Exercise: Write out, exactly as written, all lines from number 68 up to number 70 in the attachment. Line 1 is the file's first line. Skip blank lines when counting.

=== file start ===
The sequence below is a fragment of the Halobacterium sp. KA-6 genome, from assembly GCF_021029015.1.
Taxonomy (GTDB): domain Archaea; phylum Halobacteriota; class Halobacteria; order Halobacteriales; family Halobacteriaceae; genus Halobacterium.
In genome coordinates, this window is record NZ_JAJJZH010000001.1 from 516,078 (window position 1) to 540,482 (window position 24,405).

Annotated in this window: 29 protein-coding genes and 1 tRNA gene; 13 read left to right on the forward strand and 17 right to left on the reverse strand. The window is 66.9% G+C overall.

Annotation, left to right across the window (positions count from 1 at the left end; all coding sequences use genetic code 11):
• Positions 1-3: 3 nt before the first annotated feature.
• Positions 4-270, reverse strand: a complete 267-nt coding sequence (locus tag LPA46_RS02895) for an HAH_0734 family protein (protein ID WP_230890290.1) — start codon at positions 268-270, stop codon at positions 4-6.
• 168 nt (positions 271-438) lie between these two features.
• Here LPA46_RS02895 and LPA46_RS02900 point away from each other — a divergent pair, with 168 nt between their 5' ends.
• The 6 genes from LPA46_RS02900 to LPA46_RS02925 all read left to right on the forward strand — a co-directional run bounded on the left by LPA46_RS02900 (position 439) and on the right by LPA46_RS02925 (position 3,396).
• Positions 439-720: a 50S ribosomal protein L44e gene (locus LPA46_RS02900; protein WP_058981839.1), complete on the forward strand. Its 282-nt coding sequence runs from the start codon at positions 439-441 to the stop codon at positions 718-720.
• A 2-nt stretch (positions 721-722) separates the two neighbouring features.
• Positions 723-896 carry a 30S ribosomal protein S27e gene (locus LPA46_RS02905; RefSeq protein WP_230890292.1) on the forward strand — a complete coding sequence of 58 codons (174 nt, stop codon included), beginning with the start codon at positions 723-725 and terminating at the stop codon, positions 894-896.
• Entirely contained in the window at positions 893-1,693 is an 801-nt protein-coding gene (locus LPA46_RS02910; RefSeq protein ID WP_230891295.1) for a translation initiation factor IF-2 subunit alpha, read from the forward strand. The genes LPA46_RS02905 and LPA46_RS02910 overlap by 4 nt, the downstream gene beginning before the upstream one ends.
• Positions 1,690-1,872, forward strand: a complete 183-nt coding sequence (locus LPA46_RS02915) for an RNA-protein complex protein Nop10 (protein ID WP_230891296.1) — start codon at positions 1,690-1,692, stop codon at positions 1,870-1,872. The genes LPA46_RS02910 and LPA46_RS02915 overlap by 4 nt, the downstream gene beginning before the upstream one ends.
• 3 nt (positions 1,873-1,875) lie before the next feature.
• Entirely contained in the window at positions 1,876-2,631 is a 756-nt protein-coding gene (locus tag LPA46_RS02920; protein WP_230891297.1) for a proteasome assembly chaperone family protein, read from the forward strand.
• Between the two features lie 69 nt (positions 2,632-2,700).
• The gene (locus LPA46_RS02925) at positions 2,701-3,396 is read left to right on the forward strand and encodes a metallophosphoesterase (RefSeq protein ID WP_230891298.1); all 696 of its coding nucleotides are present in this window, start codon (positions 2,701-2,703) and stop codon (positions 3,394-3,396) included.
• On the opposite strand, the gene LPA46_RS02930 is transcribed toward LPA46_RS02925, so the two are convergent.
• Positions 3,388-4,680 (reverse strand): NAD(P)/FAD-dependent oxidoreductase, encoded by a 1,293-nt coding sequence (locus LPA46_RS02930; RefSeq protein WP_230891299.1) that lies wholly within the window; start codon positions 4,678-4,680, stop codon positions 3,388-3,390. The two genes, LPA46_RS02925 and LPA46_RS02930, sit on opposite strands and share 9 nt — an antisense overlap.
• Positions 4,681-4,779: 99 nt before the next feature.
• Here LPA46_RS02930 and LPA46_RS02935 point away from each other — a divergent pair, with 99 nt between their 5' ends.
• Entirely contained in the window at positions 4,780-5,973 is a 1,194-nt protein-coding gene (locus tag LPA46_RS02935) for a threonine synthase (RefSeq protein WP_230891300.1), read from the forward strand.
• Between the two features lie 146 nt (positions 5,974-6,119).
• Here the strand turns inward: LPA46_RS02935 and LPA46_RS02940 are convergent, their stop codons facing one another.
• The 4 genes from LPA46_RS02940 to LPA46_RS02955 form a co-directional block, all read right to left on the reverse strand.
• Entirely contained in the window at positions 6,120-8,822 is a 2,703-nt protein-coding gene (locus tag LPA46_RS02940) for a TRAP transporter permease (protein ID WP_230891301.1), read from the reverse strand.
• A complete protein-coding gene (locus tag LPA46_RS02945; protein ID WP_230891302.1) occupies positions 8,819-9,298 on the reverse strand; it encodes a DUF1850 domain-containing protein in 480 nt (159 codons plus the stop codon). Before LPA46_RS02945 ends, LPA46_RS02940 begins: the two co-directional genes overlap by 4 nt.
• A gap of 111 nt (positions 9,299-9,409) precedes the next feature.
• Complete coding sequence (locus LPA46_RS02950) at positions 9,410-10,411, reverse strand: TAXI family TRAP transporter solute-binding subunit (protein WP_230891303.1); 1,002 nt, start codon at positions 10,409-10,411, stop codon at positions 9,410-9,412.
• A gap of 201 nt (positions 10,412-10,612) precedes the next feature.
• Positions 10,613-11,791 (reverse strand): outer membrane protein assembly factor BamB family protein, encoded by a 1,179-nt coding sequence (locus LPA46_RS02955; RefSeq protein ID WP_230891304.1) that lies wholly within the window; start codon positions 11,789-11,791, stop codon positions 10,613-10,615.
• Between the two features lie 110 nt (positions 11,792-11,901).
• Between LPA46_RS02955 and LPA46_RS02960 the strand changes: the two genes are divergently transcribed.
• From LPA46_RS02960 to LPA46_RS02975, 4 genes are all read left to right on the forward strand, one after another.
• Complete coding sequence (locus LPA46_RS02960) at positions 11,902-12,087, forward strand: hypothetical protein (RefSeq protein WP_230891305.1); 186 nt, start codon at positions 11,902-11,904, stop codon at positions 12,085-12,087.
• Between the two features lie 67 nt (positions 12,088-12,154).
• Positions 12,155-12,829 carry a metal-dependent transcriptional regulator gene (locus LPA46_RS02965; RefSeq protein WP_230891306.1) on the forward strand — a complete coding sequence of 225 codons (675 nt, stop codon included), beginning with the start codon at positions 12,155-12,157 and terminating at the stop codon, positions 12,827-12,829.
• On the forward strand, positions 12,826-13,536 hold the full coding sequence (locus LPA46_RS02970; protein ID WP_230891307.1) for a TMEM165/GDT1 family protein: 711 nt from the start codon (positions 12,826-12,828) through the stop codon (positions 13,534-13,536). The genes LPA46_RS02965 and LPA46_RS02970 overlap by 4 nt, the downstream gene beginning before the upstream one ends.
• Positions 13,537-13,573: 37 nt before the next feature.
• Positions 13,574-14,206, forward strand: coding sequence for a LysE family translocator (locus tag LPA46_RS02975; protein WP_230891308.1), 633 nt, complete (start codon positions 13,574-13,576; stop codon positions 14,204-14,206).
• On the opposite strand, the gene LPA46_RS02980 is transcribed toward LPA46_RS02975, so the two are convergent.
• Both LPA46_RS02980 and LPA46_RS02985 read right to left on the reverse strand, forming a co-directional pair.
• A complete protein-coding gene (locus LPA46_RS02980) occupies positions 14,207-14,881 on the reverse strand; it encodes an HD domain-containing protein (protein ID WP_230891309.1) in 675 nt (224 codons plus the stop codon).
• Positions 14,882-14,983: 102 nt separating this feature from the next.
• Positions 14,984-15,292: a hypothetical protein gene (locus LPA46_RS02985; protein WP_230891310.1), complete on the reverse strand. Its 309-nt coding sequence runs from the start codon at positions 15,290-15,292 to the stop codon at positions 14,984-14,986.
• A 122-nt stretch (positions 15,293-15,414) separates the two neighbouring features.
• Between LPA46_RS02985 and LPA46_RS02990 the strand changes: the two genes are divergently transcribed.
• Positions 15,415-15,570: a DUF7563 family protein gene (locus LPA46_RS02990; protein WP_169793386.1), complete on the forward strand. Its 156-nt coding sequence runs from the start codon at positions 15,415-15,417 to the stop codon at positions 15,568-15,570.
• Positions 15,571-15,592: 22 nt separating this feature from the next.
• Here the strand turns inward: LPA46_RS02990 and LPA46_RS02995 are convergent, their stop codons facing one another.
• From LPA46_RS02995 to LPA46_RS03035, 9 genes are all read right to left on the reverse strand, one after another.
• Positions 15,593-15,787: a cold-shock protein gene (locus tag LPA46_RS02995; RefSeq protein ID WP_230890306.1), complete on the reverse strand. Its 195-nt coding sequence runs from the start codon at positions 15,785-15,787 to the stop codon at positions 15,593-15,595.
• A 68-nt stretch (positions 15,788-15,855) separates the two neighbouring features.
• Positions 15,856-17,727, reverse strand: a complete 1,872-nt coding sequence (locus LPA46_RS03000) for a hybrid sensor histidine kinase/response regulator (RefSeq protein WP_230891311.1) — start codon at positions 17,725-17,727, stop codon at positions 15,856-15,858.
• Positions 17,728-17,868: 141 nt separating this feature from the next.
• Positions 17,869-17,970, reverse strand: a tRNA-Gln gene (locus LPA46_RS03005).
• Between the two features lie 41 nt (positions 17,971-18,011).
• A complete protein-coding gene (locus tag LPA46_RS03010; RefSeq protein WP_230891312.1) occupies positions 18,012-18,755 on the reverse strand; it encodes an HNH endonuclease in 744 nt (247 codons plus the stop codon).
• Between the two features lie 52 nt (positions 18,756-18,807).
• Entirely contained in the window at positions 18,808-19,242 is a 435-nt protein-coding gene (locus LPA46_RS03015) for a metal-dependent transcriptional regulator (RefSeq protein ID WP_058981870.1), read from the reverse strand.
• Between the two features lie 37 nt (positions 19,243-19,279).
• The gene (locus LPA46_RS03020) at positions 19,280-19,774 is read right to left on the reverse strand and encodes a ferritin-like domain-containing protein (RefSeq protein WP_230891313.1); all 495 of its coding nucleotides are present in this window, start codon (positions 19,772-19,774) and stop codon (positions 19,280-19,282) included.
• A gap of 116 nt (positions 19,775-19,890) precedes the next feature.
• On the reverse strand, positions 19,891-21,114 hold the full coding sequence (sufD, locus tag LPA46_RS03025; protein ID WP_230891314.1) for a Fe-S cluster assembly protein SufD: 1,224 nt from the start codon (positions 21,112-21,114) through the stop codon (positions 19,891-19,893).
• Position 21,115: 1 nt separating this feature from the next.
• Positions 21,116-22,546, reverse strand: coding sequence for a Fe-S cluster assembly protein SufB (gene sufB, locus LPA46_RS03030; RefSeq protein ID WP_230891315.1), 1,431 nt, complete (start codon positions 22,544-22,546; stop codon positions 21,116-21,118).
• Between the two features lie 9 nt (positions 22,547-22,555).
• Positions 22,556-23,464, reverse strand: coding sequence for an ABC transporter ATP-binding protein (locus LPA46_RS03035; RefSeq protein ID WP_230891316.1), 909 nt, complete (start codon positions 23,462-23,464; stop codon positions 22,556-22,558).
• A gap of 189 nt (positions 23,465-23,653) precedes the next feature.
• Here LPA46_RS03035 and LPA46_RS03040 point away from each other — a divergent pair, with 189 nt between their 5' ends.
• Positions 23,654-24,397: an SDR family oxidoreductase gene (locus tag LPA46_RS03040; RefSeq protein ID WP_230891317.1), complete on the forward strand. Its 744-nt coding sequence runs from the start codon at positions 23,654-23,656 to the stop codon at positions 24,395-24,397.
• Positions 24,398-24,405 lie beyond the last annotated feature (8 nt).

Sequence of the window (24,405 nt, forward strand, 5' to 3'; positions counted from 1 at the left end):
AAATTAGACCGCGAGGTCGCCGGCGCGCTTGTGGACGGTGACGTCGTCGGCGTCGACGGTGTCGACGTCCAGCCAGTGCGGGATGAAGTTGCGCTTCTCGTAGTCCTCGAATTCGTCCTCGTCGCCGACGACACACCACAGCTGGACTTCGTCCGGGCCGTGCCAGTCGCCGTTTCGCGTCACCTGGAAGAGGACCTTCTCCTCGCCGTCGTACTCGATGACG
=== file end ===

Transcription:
• Positions 21,116-22,546, reverse strand: coding sequence for a Fe-S cluster assembly protein SufB (gene sufB, locus LPA46_RS03030; RefSeq protein ID WP_230891315.1), 1,431 nt, complete (start codon positions 22,544-22,546; stop codon positions 21,116-21,118).
• Between the two features lie 9 nt (positions 22,547-22,555).
• Positions 22,556-23,464, reverse strand: coding sequence for an ABC transporter ATP-binding protein (locus LPA46_RS03035; RefSeq protein ID WP_230891316.1), 909 nt, complete (start codon positions 23,462-23,464; stop codon positions 22,556-22,558).